You may have heard that babies born in some seasons are healthier than others, but until now, it’s been hard to prove. Oddly enough, a study performed by two economists — Princeton’s Janet Currie and Hannes Schwandt – have given the strongest evidence to date that certain months are better than others for baby-making.
May is the most unfavorable time to get pregnant, the study finds. Babies conceived this month (and thus delivered in winter) were 13% more likely to be born premature, and their gestation time was almost a week below the average, Currie and Schwandt report. Because low birth weight and prematurity have been linked to diverse health problems—weaker immune systems, poorer vision and hearing, and slower cognitive development—this variation could help explain differences later in life. The study found that for conceptions between January and May, gestation length declined by about a week before shooting back up to average length in June.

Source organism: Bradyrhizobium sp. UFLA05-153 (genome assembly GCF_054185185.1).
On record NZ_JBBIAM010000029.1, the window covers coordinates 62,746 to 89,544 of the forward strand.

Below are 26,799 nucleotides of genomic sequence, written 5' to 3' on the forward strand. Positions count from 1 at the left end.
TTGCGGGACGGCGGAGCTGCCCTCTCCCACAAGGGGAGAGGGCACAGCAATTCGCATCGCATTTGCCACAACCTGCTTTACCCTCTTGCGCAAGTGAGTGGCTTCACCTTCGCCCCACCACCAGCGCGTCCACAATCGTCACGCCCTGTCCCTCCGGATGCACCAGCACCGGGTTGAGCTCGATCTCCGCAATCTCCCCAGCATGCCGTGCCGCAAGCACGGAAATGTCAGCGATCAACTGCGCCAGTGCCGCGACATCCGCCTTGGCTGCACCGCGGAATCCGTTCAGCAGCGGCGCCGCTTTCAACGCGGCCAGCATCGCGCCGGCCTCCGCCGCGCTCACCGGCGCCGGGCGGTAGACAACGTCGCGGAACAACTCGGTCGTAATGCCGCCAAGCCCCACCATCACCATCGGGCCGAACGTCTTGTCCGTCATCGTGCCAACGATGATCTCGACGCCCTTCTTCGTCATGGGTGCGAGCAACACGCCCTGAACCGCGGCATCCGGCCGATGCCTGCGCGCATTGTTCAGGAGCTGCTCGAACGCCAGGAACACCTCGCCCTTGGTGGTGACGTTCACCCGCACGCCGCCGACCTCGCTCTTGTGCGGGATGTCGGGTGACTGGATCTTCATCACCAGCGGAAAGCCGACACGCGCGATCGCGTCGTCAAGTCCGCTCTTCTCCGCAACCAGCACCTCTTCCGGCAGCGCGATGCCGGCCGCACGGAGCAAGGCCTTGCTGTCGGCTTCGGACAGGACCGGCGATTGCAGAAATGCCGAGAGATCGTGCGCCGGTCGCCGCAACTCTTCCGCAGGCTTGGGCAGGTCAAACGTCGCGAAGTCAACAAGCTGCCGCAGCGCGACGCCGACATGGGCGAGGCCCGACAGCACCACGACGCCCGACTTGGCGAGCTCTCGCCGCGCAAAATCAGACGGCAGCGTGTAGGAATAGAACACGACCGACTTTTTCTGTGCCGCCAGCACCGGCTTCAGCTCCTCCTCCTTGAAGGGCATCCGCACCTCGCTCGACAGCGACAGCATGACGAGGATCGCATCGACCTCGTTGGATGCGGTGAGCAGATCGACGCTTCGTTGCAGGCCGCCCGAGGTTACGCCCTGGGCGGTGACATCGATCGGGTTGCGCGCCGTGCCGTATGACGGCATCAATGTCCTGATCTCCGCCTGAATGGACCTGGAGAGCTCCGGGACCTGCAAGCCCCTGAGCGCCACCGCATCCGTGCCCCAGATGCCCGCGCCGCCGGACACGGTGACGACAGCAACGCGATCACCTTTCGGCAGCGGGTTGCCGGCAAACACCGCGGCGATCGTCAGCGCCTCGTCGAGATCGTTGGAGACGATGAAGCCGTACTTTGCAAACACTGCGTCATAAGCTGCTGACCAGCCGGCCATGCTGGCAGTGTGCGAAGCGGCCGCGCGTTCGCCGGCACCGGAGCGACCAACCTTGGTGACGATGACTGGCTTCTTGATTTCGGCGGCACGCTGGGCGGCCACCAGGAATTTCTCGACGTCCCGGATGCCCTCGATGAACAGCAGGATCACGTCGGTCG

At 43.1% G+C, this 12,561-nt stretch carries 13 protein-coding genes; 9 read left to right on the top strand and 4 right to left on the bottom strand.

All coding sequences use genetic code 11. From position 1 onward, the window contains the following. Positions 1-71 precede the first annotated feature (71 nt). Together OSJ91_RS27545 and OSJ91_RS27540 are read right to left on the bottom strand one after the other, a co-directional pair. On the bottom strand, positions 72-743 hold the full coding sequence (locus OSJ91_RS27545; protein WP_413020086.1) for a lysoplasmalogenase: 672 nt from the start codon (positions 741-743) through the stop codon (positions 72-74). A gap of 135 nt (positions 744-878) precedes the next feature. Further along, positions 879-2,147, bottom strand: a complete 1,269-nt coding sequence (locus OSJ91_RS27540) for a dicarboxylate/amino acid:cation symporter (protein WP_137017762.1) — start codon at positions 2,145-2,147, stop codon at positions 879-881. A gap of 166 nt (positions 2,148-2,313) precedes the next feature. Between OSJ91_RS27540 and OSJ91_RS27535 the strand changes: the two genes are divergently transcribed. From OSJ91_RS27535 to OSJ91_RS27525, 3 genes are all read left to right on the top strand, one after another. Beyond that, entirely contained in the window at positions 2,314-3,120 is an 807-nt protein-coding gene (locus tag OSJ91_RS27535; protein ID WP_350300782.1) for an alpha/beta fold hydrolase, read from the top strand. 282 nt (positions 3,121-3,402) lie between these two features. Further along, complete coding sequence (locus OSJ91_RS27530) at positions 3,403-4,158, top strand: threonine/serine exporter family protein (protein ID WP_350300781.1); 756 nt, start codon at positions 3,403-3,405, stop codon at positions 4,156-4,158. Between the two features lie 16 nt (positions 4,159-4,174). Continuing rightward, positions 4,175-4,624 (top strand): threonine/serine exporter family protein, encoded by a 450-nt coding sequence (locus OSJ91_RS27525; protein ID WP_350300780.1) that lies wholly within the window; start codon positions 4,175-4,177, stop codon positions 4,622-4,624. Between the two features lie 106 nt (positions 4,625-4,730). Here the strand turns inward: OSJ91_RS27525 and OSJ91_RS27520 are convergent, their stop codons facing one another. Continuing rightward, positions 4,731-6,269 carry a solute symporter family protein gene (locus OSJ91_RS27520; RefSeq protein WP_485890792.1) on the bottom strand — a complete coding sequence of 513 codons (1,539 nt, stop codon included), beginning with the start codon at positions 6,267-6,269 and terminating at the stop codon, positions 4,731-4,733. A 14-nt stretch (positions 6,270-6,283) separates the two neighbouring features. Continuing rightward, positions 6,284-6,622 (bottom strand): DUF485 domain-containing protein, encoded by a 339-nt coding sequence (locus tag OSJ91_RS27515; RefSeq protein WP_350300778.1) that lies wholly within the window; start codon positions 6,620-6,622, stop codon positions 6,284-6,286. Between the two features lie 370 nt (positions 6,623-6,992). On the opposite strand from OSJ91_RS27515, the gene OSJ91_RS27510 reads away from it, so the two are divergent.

So, don’t be too worried about those honeymoon babies; they’re better off in the long run.
Full story at Science.
How to make a better baby.
Photo credit: FotoliaAuthor on Google+